BOSTON, May 16, 2017―Today, the Senate Ways & Means Committee recommended funding civil legal aid in the Commonwealth at the same level as last year—$18 million. Given the depth of unmet need for civil legal aid services among people living in poverty, the Massachusetts Legal Assistance Corporation (MLAC) will continue to advocate for an additional $2 million in funding by the Senate.
“Right now, civil legal aid programs around the state turn away approximately 57,000 people eligible for legal aid each year. Access to justice should not depend on your income. The potential loss of federal funds for civil legal aid and other social safety net programs suggests this disparity will only increase. Given the significant economic returns for the state generated by civil legal aid, this is an investment that the state should be making,” said Lonnie Powers, executive director of the Massachusetts Legal Assistance Corporation (MLAC). “Public monies should be spent on programs that are effective and efficient, and civil legal aid is both.”
Senator Cynthia Creem and Senator William Brownsberger will file an amendment to increase the Senate Ways & Means recommendation by $2 million, for a total appropriation of $20 million, as the Senate budget is debated. This funding increase would be another important step in addressing the significant unmet need among those who are eligible for, and seek, civil legal aid. Eligible residents are those with incomes at or below 125 percent of the federal poverty level, or $30,750 annually for a family of four.
“Our programs around the state ensure that people living in poverty get the legal help they need when faced with life-changing legal issues related to housing, employment, access to health care, education and others.” Powers added. “Unfortunately, without this increase in funding, legal aid programs will be forced to continue to turn away many people eligible for assistance with civil legal issues that threaten their safety and stability.”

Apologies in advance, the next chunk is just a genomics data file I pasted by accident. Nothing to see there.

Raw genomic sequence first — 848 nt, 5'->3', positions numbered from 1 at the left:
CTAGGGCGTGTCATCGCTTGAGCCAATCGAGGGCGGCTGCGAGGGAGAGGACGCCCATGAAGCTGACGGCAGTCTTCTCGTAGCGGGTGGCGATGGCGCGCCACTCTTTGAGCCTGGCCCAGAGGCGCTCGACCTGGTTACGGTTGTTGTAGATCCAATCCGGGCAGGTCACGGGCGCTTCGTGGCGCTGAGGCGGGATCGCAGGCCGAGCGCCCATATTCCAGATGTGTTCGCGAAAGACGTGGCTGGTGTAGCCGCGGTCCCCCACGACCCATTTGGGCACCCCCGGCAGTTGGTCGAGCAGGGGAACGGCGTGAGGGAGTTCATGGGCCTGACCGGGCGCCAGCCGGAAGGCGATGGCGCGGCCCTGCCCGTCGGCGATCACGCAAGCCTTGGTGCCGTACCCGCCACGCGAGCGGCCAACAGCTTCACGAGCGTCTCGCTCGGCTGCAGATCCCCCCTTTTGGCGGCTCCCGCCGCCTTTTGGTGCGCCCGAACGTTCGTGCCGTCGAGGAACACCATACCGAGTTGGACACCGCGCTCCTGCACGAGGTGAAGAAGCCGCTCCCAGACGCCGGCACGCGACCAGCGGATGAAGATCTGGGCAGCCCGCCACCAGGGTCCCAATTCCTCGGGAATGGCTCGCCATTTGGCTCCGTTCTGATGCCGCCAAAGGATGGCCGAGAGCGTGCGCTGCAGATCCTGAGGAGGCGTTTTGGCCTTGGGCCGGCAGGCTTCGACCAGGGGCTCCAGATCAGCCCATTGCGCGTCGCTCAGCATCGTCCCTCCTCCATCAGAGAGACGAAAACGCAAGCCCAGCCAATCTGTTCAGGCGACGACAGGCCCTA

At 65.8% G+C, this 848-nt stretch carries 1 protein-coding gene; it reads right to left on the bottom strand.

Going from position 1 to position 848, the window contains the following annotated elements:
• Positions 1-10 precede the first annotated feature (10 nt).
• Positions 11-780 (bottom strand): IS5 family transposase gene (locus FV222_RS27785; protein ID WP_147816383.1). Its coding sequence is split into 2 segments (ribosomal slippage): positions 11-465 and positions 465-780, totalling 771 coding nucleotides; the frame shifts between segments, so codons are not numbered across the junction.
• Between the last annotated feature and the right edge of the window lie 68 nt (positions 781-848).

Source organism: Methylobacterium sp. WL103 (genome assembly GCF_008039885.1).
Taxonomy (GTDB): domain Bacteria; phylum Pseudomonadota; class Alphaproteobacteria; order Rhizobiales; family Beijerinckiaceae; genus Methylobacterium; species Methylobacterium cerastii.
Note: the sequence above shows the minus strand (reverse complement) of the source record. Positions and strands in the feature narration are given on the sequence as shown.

Earlier this year, MLAC released its annual Economic Benefits Report, which showed that civil legal assistance provided by MLAC-funded programs in fiscal year 2016 yielded at least $49.3 million in savings or new revenue for the state and its residents. Successful representation in appeals to Social Security Insurance, Social Security Disability Insurance, Unemployment Insurance, Medicare coverage, and federal tax decisions resulted in $15.8 million in new federal revenue for the Commonwealth. An additional $21.2 million was gained through child support orders, debt relief for homeowners in foreclosure cases, and additional non-federal Unemployment Insurance claims and representation for tenants. The state saved $12.1 million in services that it would have otherwise provided if not for civil legal aid. These services include emergency shelter, foster care, and medical costs related to domestic violence.
“Legal aid organizations serve our most vulnerable residents by helping them avoid homelessness and unemployment, gain access to health care and veterans’ services, receive a quality education, and escape domestic violence. Access to legal advice and representation should not be dependent on income, and we must ensure that these programs have the resources they need,” said Marijane Benner Browne, chair of the MLAC Board of Directors. “
The Massachusetts Legal Assistance Corporation was established by the state legislature in 1983 to ensure that low-income people with critical, non-criminal legal problems would have access to legal information, advice and representation. MLAC is the largest funding source for civil legal aid programs in Massachusetts.